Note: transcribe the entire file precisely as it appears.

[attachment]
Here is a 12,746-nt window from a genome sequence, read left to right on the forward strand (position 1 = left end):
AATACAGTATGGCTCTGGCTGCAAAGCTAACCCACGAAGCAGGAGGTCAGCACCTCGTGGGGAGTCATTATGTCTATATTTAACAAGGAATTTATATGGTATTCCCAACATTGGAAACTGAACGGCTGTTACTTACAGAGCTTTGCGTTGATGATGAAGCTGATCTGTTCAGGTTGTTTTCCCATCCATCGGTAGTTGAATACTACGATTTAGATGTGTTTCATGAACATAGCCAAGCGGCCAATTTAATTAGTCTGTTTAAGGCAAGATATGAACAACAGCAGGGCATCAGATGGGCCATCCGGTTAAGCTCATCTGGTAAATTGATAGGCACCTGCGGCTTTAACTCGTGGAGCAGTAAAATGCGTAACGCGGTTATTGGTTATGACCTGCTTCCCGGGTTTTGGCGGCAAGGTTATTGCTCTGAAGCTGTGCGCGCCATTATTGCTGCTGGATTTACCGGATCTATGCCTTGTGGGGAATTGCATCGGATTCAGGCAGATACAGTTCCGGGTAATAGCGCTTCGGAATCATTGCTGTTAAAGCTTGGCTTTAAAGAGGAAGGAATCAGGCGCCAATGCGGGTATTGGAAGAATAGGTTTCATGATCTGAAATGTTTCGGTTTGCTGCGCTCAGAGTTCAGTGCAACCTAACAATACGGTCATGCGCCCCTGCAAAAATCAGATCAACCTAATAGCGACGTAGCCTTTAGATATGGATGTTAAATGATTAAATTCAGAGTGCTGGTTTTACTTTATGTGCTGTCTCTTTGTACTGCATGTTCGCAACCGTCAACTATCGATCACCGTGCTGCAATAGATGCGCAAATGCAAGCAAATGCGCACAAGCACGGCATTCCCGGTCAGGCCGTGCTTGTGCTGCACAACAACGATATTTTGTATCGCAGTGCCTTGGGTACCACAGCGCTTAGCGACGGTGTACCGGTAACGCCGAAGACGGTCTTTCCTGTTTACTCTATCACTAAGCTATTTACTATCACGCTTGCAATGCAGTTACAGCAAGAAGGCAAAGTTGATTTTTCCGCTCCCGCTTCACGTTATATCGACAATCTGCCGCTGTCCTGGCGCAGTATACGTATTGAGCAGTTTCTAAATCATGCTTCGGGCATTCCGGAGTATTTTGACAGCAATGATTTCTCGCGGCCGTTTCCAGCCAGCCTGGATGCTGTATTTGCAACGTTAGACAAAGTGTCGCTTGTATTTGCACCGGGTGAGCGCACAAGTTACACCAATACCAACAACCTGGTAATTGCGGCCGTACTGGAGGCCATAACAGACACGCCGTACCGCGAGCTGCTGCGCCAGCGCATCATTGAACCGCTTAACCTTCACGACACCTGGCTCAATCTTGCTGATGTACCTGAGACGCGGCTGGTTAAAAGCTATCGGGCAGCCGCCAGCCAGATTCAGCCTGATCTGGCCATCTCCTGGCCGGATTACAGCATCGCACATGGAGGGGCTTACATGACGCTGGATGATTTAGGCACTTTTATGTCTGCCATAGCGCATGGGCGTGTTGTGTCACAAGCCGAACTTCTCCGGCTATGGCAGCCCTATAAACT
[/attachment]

Here is a 12,746-nt window from a genome sequence, read left to right on the forward strand (position 1 = left end):
AATACAGTATGGCTCTGGCTGCAAAGCTAACCCACGAAGCAGGAGGTCAGCACCTCGTGGGGAGTCATTATGTCTATATTTAACAAGGAATTTATATGGTATTCCCAACATTGGAAACTGAACGGCTGTTACTTACAGAGCTTTGCGTTGATGATGAAGCTGATCTGTTCAGGTTGTTTTCCCATCCATCGGTAGTTGAATACTACGATTTAGATGTGTTTCATGAACATAGCCAAGCGGCCAATTTAATTAGTCTGTTTAAGGCAAGATATGAACAACAGCAGGGCATCAGATGGGCCATCCGGTTAAGCTCATCTGGTAAATTGATAGGCACCTGCGGCTTTAACTCGTGGAGCAGTAAAATGCGTAACGCGGTTATTGGTTATGACCTGCTTCCCGGGTTTTGGCGGCAAGGTTATTGCTCTGAAGCTGTGCGCGCCATTATTGCTGCTGGATTTACCGGATCTATGCCTTGTGGGGAATTGCATCGGATTCAGGCAGATACAGTTCCGGGTAATAGCGCTTCGGAATCATTGCTGTTAAAGCTTGGCTTTAAAGAGGAAGGAATCAGGCGCCAATGCGGGTATTGGAAGAATAGGTTTCATGATCTGAAATGTTTCGGTTTGCTGCGCTCAGAGTTCAGTGCAACCTAACAATACGGTCATGCGCCCCTGCAAAAATCAGATCAACCTAATAGCGACGTAGCCTTTAGATATGGATGTTAAATGATTAAATTCAGAGTGCTGGTTTTACTTTATGTGCTGTCTCTTTGTACTGCATGTTCGCAACCGTCAACTATCGATCACCGTGCTGCAATAGATGCGCAAATGCAAGCAAATGCGCACAAGCACGGCATTCCCGGTCAGGCCGTGCTTGTGCTGCACAACAACGATATTTTGTATCGCAGTGCCTTGGGTACCACAGCGCTTAGCGACGGTGTACCGGTAACGCCGAAGACGGTCTTTCCTGTTTACTCTATCACTAAGCTATTTACTATCACGCTTGCAATGCAGTTACAGCAAGAAGGCAAAGTTGATTTTTCCGCTCCCGCTTCACGTTATATCGACAATCTGCCGCTGTCCTGGCGCAGTATACGTATTGAGCAGTTTCTAAATCATGCTTCGGGCATTCCGGAGTATTTTGACAGCAATGATTTCTCGCGGCCGTTTCCAGCCAGCCTGGATGCTGTATTTGCAACGTTAGACAAAGTGTCGCTTGTATTTGCACCGGGTGAGCGCACAAGTTACACCAATACCAACAACCTGGTAATTGCGGCCGTACTGGAGGCCATAACAGACACGCCGTACCGCGAGCTGCTGCGCCAGCGCATCATTGAACCGCTTAACCTTCACGACACCTGGCTCAATCTTGCTGATGTACCTGAGACGCGGCTGGTTAAAAGCTATCGGGCAGCCGCCAGCCAGATTCAGCCTGATCTGGCCATCTCCTGGCCGGATTACAGCATCGCACATGGAGGGGCTTACATGACGCTGGATGATTTAGGCACTTTTATGTCTGCCATAGCGCATGGGCGTGTTGTGTCACAAGCCGAACTTCTCCGGCTATGGCAGCCCTATAAACT